Forty stones, black paint
22.04.06 | 04.11.06
Kounellis frequently resorts to the practice of partially immersing elements of his work into paint: stones, plaster casts of statues (Untitled, 1978, exhibited at Ink, Zurich, 1978), pieces of furniture (Untitled, 1982, exhibited at the Ileana Sonnabend Gallery, New York, 1982), large square stones (Untitled, 1984, exhibited at the Museum Haus Esters, Krefeld, 1984), pieces of wood (Untitled, 1983, exhibited at the Ileana Sonnabend Gallery, New York, 1983), or metal sheets (Untitled, 1993, exhibited at Palazzo Fabroni, Pistoia, 1993). The theme, which is fundamental to his artistic process, is the confrontation between a natural material and an artificial one, resolved within the same, small-scale element. The choice to immerse objects directly in black paint and not to paint them ensures a light, homogeneous, and smooth covering, as if the paint were a second skin. The juxtaposition of the black paint and the portion of the object left in its natural state always produces a different chromatic and luminous solution, depending on the quality of the support left exposed. In the case of this work, made up of stones, or more accurately pebbles, the black pigment exists in dialogue with a curved surface, over which the light moves rapidly, held for only a moment by the infinitesimal flashes of the stone. Taking advantage of the casual arrangement of the stones on the floor, Kounellis literally “paints” the space occupied by the work, modulating its lights and shadows, creating ever-changing plays of chiaroscuro. The partial immersion of the stones in the black paint is similar to his use of lampblack; it is literally a pictorial process, as seen in a work from 1980, where some stones rest along a wall blackened by soot with a painter’s palette above, it too covered in lampblack, a material that, in fact, was used by Renaissance painters to grant volume and chiaroscuro effects to their frescoes (Untitled, 1980, reproduced in G. Moure et al., 1996, p. 188)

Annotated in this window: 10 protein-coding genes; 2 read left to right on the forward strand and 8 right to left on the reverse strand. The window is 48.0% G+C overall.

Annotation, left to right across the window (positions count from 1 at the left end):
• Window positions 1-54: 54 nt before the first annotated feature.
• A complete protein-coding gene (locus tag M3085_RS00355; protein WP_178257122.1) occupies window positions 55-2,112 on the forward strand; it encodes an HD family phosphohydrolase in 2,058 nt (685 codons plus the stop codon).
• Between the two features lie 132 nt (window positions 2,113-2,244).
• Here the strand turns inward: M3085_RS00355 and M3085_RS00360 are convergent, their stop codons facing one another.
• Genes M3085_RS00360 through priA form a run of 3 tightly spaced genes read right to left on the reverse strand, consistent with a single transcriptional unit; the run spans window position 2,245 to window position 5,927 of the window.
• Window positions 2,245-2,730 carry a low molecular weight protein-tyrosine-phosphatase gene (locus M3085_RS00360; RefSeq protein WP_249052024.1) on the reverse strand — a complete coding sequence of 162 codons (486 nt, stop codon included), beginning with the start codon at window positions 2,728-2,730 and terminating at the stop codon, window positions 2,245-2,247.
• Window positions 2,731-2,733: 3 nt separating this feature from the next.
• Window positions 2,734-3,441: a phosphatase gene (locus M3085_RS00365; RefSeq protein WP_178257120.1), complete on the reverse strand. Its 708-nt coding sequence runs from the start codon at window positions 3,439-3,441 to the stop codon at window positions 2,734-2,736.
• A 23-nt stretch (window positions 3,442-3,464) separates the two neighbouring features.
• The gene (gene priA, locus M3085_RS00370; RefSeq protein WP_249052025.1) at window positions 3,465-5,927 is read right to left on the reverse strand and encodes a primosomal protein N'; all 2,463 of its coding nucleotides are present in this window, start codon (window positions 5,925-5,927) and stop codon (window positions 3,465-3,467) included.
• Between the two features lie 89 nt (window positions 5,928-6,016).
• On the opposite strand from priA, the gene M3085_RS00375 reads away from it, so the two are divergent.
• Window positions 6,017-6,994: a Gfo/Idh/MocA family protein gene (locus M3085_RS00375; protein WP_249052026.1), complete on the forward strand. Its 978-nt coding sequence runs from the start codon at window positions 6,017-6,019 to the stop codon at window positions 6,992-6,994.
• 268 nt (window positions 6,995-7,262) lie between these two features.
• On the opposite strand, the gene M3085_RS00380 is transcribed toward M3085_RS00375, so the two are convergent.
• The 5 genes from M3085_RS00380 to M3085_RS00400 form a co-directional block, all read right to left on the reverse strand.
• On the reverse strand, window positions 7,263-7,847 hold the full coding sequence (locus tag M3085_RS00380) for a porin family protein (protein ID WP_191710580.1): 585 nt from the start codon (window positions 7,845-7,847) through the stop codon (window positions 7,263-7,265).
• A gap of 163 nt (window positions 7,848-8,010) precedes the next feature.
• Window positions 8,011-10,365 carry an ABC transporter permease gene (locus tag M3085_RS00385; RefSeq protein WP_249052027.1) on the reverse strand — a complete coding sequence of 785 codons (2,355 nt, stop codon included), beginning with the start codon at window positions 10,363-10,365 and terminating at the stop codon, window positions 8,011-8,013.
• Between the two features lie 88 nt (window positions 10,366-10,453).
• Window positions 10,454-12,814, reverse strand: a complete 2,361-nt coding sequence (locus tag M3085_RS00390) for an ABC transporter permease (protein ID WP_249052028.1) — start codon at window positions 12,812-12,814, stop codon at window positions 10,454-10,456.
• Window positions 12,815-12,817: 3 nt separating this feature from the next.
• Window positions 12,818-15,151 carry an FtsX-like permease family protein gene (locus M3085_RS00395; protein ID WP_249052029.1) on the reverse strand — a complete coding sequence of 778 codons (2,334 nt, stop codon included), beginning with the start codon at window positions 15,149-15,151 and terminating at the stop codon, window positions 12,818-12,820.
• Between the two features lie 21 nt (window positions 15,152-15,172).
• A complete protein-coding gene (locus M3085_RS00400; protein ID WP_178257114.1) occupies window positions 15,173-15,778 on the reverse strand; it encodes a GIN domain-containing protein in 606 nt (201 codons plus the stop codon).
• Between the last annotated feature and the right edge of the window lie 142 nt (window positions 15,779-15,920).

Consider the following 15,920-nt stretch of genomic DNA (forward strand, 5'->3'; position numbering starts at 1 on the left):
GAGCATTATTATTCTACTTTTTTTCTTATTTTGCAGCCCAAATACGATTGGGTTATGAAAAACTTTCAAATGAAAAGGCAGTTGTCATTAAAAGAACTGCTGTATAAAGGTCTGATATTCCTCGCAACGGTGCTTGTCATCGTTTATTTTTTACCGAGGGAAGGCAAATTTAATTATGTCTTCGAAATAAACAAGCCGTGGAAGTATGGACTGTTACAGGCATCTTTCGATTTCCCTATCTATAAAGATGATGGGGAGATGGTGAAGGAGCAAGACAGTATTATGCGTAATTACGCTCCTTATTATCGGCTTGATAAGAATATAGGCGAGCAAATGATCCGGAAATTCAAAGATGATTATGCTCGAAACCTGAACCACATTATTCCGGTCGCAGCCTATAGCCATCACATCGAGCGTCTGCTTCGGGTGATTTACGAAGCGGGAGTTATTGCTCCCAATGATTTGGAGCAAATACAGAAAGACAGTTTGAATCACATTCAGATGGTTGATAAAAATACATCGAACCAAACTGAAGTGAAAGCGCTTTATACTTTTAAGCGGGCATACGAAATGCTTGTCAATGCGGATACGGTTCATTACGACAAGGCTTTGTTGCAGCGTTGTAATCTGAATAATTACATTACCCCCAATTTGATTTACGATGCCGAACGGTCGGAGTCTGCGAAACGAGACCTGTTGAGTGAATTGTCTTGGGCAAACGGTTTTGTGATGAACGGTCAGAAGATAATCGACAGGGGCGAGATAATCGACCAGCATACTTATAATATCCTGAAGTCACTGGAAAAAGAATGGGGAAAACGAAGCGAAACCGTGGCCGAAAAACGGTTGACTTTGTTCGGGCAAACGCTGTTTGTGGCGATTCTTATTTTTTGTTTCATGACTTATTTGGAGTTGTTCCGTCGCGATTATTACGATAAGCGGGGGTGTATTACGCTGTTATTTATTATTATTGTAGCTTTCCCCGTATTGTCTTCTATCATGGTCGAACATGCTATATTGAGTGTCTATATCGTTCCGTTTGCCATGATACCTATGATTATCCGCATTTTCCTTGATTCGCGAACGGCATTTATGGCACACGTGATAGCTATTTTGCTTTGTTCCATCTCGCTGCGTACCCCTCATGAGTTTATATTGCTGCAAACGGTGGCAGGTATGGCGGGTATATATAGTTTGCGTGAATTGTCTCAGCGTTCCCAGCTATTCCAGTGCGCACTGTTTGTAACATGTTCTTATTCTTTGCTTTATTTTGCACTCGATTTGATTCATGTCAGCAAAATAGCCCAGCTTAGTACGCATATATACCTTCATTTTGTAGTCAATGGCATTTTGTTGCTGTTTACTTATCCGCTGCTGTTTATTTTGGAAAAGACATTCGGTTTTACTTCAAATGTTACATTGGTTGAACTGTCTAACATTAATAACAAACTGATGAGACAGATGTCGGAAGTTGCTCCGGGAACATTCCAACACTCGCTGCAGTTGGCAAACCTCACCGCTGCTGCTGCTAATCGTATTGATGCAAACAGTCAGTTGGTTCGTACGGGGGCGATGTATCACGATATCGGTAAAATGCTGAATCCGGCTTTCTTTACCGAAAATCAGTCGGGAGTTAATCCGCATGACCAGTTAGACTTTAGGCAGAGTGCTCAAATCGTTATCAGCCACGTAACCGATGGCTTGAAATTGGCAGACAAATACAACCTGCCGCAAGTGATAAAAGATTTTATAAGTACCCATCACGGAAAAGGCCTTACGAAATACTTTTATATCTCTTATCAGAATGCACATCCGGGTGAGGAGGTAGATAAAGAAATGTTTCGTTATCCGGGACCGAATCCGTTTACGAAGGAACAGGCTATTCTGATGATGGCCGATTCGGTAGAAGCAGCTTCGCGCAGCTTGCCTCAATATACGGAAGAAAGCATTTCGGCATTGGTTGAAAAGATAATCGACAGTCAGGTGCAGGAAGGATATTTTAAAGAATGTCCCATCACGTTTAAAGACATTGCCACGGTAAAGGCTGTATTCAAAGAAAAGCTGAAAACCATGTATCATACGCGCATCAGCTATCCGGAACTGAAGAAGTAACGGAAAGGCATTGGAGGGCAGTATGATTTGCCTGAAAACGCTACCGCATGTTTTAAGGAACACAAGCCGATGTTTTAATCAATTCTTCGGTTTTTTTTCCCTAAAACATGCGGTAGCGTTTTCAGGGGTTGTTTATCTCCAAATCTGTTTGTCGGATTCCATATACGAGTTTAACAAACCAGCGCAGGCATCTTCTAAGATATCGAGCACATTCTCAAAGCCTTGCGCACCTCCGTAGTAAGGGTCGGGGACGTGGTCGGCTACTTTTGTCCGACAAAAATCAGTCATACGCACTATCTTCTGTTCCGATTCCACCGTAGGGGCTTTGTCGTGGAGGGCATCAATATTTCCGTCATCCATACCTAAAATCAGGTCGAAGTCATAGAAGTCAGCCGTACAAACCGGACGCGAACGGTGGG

In the late 1970s this practice of partially painting objects and materials to transform them into pictorial and luminous elements expanded to a truly spatial and architectural dimension, in the work exhibited in 1979 at Konrad Fischer in Düsseldorf, where Kounellis painted half the gallery wall black, and placed in front of it a hat stand with an overcoat and hat and, on the half of the wall left white, he inserted shelves with plaster casts blackened with lampblack. In 1985, instead, he completely covered two entire contiguous walls of the Galerie Jean Bernier in Athens with stones, partially colored with black paint (ripr. in G. Moure et al., 1996, p. 228).
In Kounellis’s earliest works one can already glimpse this tension between a search for historic and poetic identity and a desire to break with the status quo by opening ...
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Modern Art Agency, Napoli, 1969